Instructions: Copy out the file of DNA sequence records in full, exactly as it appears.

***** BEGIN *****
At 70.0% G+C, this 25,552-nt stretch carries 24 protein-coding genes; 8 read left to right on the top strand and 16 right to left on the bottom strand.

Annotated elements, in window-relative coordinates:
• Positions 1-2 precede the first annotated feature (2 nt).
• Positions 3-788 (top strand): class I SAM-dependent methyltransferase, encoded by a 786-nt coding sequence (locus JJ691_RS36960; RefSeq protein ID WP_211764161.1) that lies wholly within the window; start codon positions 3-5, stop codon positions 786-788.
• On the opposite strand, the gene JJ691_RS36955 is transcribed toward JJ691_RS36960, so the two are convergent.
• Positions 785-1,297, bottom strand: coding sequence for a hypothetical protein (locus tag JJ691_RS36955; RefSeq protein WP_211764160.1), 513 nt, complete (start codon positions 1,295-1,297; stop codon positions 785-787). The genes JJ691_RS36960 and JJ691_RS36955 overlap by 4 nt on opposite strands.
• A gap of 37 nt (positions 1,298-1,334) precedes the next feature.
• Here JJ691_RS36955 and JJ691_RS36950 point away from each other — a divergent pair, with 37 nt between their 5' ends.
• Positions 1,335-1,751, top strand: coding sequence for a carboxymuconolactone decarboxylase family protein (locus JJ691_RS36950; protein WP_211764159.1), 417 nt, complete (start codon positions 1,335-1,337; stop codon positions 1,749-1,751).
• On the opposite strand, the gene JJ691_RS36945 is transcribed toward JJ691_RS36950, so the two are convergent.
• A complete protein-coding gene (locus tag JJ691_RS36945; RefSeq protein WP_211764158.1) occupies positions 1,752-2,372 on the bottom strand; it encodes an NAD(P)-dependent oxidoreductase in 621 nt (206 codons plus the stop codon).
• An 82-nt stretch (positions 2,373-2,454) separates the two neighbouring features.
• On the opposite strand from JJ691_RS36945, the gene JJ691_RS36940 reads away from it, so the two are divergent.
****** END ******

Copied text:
At 70.0% G+C, this 25,552-nt stretch carries 24 protein-coding genes; 8 read left to right on the top strand and 16 right to left on the bottom strand.

Annotated elements, in window-relative coordinates:
• Positions 1-2 precede the first annotated feature (2 nt).
• Positions 3-788 (top strand): class I SAM-dependent methyltransferase, encoded by a 786-nt coding sequence (locus JJ691_RS36960; RefSeq protein ID WP_211764161.1) that lies wholly within the window; start codon positions 3-5, stop codon positions 786-788.
• On the opposite strand, the gene JJ691_RS36955 is transcribed toward JJ691_RS36960, so the two are convergent.
• Positions 785-1,297, bottom strand: coding sequence for a hypothetical protein (locus tag JJ691_RS36955; RefSeq protein WP_211764160.1), 513 nt, complete (start codon positions 1,295-1,297; stop codon positions 785-787). The genes JJ691_RS36960 and JJ691_RS36955 overlap by 4 nt on opposite strands.
• A gap of 37 nt (positions 1,298-1,334) precedes the next feature.
• Here JJ691_RS36955 and JJ691_RS36950 point away from each other — a divergent pair, with 37 nt between their 5' ends.
• Positions 1,335-1,751, top strand: coding sequence for a carboxymuconolactone decarboxylase family protein (locus JJ691_RS36950; protein WP_211764159.1), 417 nt, complete (start codon positions 1,335-1,337; stop codon positions 1,749-1,751).
• On the opposite strand, the gene JJ691_RS36945 is transcribed toward JJ691_RS36950, so the two are convergent.
• A complete protein-coding gene (locus tag JJ691_RS36945; RefSeq protein WP_211764158.1) occupies positions 1,752-2,372 on the bottom strand; it encodes an NAD(P)-dependent oxidoreductase in 621 nt (206 codons plus the stop codon).
• An 82-nt stretch (positions 2,373-2,454) separates the two neighbouring features.
• On the opposite strand from JJ691_RS36945, the gene JJ691_RS36940 reads away from it, so the two are divergent.